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Fan-Demonium: Sleepers On Defense

Posted Apr 19, 2013


The Eagles have the No. 4 pick in the upcoming draft and most of the focus has been on what the team will do with that selection. Focusing on the early pick is understandable since the Eagles rarely have such a high pick. If you get the right player, it can significantly impact the organization for the next five years or more. 

Still, the draft is seven rounds for a reason. You never know when you'll find an impact starter like Trent Cole in the fifth round. Maybe you "just" get a good role player like Ike Reese in the sixth round. There is value throughout the draft.  With that in mind, let's analyze some of the draft targets outside of the first two rounds. Last week, we focused on offense so this time out we turn to the defense. 

Defensive Line – We don't know for sure what system the Eagles will use, but there will be some elements of the 3-4 and we know there will be more of an emphasis on size. The team could use a defensive end.  This won't be one of the Andy Reid fastballs. Expect a player between 275 and 330 pounds.

John Jenkins is anything but a fastball. He is 6-4, 332 pounds and that is after he shed 40 pounds. Amazingly, he played end for Georgia. They had another huge guy to be the nose tackle.  Jenkins would offer versatility in that he could play the nose or end. He had a solid showing at the Senior Bowl and is probably a third-round target. 

Last summer, William Gholston was being looked at as a possible first-round prospect.  He is now a mid-to-late round guy. Gholston never became much of a pass rusher. He was a two-year starter on a good Michigan State defense and finished his career with just 10 sacks. Gholston is 6-6, 281 pounds. That is a great frame. He is a solid run defender. He can set the edge or fire upfield. He had 30 career tackles-for-loss, an impressive total. Gholston showed his athletic limitations with a poor workout at the NFL Scouting Combine.  

Utah's Joe Kruger left school early in what seemed like a questionable decision. He's only got 14 career starts. Kruger does have NFL talent. Despite not being a full-time starter, Kruger had 6.0 sacks, a pair of forced fumbles and an interception in 2012. Kruger is a player you take for his potential. He won't turn 21 until this summer. Kruger did have a good workout and you can see his athleticism in games. Kruger is 6-6, 269 pounds and that would seem to be a build that Chip Kelly would love. I could see Kruger as a late-round target.  

Rufus Johnson was a disruptive force for Tarleton State and is getting NFL attention. He would be a late-round project. Johnson is 6-5, 266 pounds. He would need to bulk up and get stronger to handle the NFL. Johnson was able to dominate FCS competition, but NFL blockers are a whole different story. I don't think he's got the agility to play linebacker so bulking up for end seems like the best bet.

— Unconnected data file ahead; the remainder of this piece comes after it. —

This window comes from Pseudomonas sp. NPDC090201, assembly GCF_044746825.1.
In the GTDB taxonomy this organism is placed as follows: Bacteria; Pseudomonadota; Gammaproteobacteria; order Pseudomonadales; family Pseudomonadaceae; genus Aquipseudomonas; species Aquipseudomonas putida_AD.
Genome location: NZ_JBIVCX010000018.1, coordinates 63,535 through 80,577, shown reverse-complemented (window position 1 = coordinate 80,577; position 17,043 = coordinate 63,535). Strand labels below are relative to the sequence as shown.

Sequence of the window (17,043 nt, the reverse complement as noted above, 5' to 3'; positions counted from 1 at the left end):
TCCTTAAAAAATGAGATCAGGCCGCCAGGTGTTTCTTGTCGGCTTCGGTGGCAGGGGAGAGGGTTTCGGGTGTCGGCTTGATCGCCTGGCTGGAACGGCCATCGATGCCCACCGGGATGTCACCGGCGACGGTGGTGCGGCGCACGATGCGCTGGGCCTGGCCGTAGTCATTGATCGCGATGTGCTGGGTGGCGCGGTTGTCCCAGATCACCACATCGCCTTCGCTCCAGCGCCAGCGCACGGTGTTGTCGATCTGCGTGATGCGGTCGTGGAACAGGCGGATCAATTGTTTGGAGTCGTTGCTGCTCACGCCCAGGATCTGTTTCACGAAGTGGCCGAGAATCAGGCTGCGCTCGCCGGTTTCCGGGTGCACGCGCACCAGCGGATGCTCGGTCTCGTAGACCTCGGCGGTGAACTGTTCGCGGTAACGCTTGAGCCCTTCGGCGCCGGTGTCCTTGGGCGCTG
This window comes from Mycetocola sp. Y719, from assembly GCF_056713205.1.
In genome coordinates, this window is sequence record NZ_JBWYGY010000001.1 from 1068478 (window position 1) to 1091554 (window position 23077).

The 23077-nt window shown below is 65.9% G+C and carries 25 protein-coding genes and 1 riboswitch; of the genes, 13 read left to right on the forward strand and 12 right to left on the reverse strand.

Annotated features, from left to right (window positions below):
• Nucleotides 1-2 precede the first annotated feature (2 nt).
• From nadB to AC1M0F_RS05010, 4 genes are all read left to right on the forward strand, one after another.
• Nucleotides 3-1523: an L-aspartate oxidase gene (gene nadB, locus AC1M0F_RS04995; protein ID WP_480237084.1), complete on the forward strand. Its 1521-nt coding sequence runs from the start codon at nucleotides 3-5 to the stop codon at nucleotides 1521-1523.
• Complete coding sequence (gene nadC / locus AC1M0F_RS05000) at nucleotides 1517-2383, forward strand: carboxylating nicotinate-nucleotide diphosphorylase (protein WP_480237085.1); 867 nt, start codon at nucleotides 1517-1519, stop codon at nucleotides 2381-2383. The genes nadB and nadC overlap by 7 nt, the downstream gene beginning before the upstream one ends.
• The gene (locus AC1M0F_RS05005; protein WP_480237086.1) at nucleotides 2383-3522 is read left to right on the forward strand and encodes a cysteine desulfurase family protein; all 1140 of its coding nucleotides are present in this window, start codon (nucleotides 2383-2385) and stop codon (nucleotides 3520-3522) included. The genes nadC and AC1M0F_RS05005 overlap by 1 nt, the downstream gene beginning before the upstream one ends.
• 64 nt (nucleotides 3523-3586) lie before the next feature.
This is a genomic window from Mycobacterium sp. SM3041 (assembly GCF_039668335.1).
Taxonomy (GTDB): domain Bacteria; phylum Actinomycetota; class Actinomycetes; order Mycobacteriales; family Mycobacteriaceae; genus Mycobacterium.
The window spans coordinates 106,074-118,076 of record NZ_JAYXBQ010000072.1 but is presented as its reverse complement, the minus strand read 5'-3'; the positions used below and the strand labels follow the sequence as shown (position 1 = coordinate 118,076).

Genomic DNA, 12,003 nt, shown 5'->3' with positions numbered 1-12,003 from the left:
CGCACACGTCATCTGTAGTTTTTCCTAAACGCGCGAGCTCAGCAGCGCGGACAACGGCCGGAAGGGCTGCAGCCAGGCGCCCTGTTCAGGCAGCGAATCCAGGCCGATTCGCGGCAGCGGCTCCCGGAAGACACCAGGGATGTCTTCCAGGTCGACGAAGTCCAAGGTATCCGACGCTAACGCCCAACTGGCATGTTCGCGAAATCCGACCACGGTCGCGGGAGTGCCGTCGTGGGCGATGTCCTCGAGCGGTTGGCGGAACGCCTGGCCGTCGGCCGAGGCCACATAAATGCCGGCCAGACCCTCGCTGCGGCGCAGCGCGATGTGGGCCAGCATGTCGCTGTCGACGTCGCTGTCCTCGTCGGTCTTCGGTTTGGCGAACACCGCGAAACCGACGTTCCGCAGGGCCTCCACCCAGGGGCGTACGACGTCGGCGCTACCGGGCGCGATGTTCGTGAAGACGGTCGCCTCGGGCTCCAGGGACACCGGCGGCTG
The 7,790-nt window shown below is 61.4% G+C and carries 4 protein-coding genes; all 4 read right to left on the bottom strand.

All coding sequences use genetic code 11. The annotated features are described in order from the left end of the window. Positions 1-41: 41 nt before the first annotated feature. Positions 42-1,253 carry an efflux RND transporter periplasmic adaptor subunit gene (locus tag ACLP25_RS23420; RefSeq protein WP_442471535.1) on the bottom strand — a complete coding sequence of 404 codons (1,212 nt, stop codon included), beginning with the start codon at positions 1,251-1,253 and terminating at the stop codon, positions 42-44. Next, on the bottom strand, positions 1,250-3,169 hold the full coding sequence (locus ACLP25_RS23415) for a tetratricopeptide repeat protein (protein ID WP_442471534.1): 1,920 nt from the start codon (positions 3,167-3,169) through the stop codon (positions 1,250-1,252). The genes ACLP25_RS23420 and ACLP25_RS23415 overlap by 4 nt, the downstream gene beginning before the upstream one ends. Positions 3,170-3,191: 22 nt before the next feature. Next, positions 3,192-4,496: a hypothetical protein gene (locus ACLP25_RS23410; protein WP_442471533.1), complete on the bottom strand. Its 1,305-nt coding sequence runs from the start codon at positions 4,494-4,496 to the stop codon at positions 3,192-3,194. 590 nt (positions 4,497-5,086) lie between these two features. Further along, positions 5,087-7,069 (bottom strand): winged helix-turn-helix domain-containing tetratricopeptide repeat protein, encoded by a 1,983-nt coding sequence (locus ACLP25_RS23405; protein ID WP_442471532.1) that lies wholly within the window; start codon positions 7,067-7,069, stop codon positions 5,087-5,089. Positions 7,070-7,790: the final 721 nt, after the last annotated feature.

The Eagles signed Isaac Sopoaga to be the nose tackle in 2013, but he's an older guy and is not expected to be a long-term solution. The team would love Antonio Dixon to handle that role. If the right player is available at the right time, the Eagles could add a nose tackle.  

Brandon Williams played collegiately at Missouri Southern, but showed at the Senior Bowl that he could hang with the big boys. Williams is 6-2, 335 pounds. He is able to anchor against the run, but can also shoot gaps and be a disruptive player. He could be a target in the third or fourth round. 

Last year, the Eagles drafted Fletcher Cox from Mississippi State and that worked out well. They could go back to Starkville, Miss. and get Josh Boyd, his former teammate. Boyd isn't huge at 6-3, 310 pounds, but will do the dirty work. He can take on double teams and battle against the run. He has some athleticism and a good motor.

The state of Georgia has a pair of massive nose tackle prospects.  T.J. Barnes played at Georgia Tech and is 6-6, 369 pounds. Kwame Geathers played at Georgia and is the shrimp, at just 6-6, 340 pounds. These are the kinds of players you put over the center and expect to be the foundation of your run defense.   Neither guy really jumps out at me on game tape. You draft them largely because you love their size and want to develop them.


Tommy Lawlor, goeagles99 on the Discussion Boards, is an amateur football scout and devoted Eagles fan. He is the Editor of and was a contributor to the Eagles Almanac.

Outside Linebacker – Remember now that outside linebackers need to be pass rushers.  Michael Buchanan played end for Illinois, but would project to linebacker with the Eagles. Buchanan had a strong season in 2011. Unfortunately, head coach Ron Zook got fired and Buchanan's production fell in 2012. His inconsistent play will hurt his draft value, but Buchanan is 6-5, 255 pounds. He is athletic. He can get into the backfield and make plays. There is risk, but he's worth a fourth-round pick due to his potential.  

Chase Thomas is very different. He had a strong career at Stanford, but isn't a gifted athlete.  That will hurt his draft value. Thomas is also small at 6-3, 244 pounds. Kelly may like him from the Oregon-Stanford games of the last four years. Thomas lacks the kind of speed and explosion you want, but plays with a great sense of urgency. He goes full speed all game long. Thomas is also smart and tough. He could be an interesting prospect in the fourth round.